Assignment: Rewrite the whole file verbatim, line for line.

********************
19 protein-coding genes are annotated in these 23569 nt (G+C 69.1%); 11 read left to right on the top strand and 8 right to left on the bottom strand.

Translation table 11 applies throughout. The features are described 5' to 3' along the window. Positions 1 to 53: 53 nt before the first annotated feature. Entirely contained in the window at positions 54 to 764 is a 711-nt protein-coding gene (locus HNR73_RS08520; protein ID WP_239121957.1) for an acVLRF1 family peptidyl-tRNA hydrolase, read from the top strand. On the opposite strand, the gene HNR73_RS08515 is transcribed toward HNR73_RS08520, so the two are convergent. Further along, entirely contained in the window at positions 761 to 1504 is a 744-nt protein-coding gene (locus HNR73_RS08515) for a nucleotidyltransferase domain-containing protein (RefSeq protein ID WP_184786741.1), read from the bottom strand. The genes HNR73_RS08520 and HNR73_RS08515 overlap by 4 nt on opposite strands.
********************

19 protein-coding genes are annotated in these 23569 nt (G+C 69.1%); 11 read left to right on the top strand and 8 right to left on the bottom strand.

Translation table 11 applies throughout. The features are described 5' to 3' along the window. Positions 1 to 53: 53 nt before the first annotated feature. Entirely contained in the window at positions 54 to 764 is a 711-nt protein-coding gene (locus HNR73_RS08520; protein ID WP_239121957.1) for an acVLRF1 family peptidyl-tRNA hydrolase, read from the top strand. On the opposite strand, the gene HNR73_RS08515 is transcribed toward HNR73_RS08520, so the two are convergent. Further along, entirely contained in the window at positions 761 to 1504 is a 744-nt protein-coding gene (locus HNR73_RS08515) for a nucleotidyltransferase domain-containing protein (RefSeq protein ID WP_184786741.1), read from the bottom strand. The genes HNR73_RS08520 and HNR73_RS08515 overlap by 4 nt on opposite strands.